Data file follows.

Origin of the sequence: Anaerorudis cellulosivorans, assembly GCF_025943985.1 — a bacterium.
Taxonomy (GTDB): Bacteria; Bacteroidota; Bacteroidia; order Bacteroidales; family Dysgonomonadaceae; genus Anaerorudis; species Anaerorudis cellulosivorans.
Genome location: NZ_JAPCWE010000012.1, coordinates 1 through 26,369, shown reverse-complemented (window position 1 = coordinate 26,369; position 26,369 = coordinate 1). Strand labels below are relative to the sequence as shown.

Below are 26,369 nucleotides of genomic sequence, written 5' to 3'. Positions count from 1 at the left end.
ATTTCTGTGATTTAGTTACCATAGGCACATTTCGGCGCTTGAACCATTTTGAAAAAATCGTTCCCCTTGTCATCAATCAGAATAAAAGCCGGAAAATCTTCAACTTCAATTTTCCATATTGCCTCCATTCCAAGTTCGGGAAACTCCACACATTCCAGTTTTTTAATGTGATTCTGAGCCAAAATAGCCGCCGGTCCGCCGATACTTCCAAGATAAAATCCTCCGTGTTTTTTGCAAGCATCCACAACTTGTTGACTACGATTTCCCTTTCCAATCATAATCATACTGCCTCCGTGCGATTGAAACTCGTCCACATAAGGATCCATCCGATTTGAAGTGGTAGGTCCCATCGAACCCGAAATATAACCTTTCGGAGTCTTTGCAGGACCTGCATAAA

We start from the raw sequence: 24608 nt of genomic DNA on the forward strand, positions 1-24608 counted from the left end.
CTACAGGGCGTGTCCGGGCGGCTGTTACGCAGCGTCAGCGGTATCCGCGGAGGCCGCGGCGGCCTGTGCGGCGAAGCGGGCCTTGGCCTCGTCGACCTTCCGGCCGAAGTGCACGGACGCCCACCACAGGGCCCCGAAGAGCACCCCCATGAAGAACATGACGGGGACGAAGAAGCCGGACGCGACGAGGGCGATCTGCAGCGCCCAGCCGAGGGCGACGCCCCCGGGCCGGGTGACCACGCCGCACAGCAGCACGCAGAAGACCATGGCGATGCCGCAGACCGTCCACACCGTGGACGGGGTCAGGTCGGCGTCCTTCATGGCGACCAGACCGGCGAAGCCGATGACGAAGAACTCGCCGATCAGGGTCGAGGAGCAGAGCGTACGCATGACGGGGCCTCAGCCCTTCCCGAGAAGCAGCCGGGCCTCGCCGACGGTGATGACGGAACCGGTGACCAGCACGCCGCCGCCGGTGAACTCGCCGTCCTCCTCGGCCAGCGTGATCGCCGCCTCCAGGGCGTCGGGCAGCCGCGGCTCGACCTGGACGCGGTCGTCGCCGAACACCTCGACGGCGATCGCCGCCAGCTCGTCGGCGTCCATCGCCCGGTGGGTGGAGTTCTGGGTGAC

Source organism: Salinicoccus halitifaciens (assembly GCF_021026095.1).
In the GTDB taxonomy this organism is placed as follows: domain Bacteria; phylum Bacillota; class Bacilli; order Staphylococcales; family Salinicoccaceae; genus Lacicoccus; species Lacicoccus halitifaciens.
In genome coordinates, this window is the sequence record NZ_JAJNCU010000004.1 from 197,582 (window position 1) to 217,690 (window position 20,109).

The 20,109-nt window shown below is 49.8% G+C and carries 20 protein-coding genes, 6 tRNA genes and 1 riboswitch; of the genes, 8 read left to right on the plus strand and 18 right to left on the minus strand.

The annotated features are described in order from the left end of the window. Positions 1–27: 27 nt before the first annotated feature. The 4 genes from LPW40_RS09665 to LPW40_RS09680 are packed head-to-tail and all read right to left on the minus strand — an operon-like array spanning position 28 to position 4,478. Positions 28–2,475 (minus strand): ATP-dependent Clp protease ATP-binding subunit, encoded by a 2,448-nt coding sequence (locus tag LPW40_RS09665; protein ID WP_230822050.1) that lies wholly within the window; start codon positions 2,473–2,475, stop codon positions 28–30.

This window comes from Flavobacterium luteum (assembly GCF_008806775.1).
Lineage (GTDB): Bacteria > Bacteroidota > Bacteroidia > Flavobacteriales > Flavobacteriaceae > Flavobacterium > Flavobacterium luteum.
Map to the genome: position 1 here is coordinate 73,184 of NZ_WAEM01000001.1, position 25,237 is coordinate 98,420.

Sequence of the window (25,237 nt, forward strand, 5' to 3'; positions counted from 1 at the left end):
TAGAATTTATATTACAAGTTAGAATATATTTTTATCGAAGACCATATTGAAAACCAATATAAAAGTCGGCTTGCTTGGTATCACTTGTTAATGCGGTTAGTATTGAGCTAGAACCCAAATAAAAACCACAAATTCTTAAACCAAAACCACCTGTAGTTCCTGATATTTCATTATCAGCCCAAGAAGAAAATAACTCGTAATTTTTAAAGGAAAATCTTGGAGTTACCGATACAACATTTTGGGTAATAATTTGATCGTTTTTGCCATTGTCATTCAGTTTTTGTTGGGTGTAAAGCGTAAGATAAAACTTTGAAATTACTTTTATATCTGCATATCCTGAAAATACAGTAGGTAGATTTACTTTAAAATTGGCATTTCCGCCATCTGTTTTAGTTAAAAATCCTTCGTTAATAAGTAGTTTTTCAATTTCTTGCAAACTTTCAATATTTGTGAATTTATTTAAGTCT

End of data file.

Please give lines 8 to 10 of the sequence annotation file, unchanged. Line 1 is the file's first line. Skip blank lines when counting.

Source organism: Salinicoccus halitifaciens (assembly GCF_021026095.1).
In the GTDB taxonomy this organism is placed as follows: domain Bacteria; phylum Bacillota; class Bacilli; order Staphylococcales; family Salinicoccaceae; genus Lacicoccus; species Lacicoccus halitifaciens.
In genome coordinates, this window is the sequence record NZ_JAJNCU010000004.1 from 197,582 (window position 1) to 217,690 (window position 20,109).